I know I have a tendency to complain about the state of modern superhero comic books, but once in a while, something really shows the wonder of what comic books can do. Superheroes don’t have to be stupid, and they don’t have to be dark to have something interesting to say. And in illustration, I offer Fantastic Four #579. The story opens with Reed Richards giving a thoughtful speech to an auditorium of scientists. I’d love to quote the speech in its entirety, but not sure how that jibes with copyright. So I’ll just say that it’s an inspiring, quotable speech saying we must never stop dreaming about a better future.
But onto the topic of this particular post. I don’t know about you, but I’ve always liked things that, for better or worse, most people think of as ridiculous and silly. I love monsters the size of skyscrapers, killer robots, and superheroes. You really don’t have to read many of my books to realize this. Whether it’s cannibal witches, robot detectives, or fat werewolves, I’m a guy who likes the absurd, the bizarre. I’d much rather watch Mega Piranha than Precious. If a story has a dinosaur fighting a vampire, I’m all for it.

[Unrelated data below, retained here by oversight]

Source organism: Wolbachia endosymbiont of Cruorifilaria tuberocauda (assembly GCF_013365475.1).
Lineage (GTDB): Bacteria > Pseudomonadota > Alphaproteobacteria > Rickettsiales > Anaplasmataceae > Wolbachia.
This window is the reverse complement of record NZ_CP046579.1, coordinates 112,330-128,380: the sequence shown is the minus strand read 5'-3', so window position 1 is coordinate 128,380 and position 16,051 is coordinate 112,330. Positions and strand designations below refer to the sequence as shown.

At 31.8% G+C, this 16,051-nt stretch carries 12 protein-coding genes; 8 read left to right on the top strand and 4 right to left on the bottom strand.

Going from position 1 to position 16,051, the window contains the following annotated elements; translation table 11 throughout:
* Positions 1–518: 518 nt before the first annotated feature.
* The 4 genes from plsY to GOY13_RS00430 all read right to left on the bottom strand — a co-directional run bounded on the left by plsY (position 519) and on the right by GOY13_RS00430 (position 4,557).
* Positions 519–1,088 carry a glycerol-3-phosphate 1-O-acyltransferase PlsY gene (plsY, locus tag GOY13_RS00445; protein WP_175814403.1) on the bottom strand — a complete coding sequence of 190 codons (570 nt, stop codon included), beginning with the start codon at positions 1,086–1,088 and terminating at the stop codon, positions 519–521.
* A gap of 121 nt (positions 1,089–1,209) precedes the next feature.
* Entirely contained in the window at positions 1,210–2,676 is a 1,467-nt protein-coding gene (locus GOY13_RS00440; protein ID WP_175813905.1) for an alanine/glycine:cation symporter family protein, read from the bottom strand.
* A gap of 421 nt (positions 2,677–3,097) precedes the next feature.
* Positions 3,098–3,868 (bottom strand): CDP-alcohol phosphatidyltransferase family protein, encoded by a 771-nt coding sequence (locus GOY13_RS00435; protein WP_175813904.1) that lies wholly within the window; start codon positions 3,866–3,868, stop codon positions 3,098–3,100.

The problem though is that I don’t, as a general rule, like “camp”. Camp to me is apology. And I won’t apologize for thinking robots are cool or that Superman is awesome. These things are absolutely true, and anyone with an ounce of sense should already realize this. But if you haven’t, that’s your problem, not mine.
Yet there is an apology culture when it comes to this stuff. Even people who like it try to excuse it. Or, even worse in my opinion, they’ll knock it down before anyone else gets the chance.
The trailers for the new Jonah Hex movie look promising. Hex is a comic book cowboy character. You’d think that would get comic fans excited about his move to the big screen. Yet I see far too many fans of the medium already eager to dismiss the film. Sure, the trailer is full of explosions, one liners, and has horse-mounted gatling guns. But isn’t that a good thing? Do we really need another action film that takes itself dreadfully seriously? Are those are only two options as a culture? High art and dumb fluff?
NBC has a new show called The Cape. It looks like a superhero show that dares to actually be about a superhero, unlike Heroes, which was so determined to be serious that it robbed every bit of joy from the superhero genre. The Cape, on the other hand, shows promise as a cop, framed for a crime he didn’t commit, adopts a costumed identity to fight for justice in a corrupt city. Isn’t this what superheroes are all about?
I don’t know. All I know is that I refuse to believe that things can either be smart and boring OR stupid and fun. I refuse to believe that a story with a robot or talking duck is automatically unimportant and unintelligent. I don’t think boring always equals deep, and I don’t think there’s anything innately wrong with a killer elevator story.
Fighting the good fight, Writing the good write,